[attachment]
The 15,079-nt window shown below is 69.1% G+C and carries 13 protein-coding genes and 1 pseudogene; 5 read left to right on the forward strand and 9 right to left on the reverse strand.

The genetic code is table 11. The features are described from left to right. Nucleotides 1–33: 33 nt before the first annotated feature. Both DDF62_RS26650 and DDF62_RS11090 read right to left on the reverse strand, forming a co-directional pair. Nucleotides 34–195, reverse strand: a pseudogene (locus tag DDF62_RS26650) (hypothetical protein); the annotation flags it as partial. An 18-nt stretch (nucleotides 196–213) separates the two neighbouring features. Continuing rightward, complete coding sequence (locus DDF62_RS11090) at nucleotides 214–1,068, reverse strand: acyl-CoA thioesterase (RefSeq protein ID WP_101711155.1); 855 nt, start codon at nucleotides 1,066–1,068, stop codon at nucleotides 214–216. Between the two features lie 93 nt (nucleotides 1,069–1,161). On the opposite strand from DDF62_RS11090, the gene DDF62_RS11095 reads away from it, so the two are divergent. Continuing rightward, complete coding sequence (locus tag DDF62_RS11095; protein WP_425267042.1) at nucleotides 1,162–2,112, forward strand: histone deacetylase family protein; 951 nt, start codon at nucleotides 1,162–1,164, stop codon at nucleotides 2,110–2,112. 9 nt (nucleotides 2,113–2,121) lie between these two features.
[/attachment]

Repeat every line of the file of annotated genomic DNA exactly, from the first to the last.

The 15,079-nt window shown below is 69.1% G+C and carries 13 protein-coding genes and 1 pseudogene; 5 read left to right on the forward strand and 9 right to left on the reverse strand.

The genetic code is table 11. The features are described from left to right. Nucleotides 1–33: 33 nt before the first annotated feature. Both DDF62_RS26650 and DDF62_RS11090 read right to left on the reverse strand, forming a co-directional pair. Nucleotides 34–195, reverse strand: a pseudogene (locus tag DDF62_RS26650) (hypothetical protein); the annotation flags it as partial. An 18-nt stretch (nucleotides 196–213) separates the two neighbouring features. Continuing rightward, complete coding sequence (locus DDF62_RS11090) at nucleotides 214–1,068, reverse strand: acyl-CoA thioesterase (RefSeq protein ID WP_101711155.1); 855 nt, start codon at nucleotides 1,066–1,068, stop codon at nucleotides 214–216. Between the two features lie 93 nt (nucleotides 1,069–1,161). On the opposite strand from DDF62_RS11090, the gene DDF62_RS11095 reads away from it, so the two are divergent. Continuing rightward, complete coding sequence (locus tag DDF62_RS11095; protein WP_425267042.1) at nucleotides 1,162–2,112, forward strand: histone deacetylase family protein; 951 nt, start codon at nucleotides 1,162–1,164, stop codon at nucleotides 2,110–2,112. 9 nt (nucleotides 2,113–2,121) lie between these two features.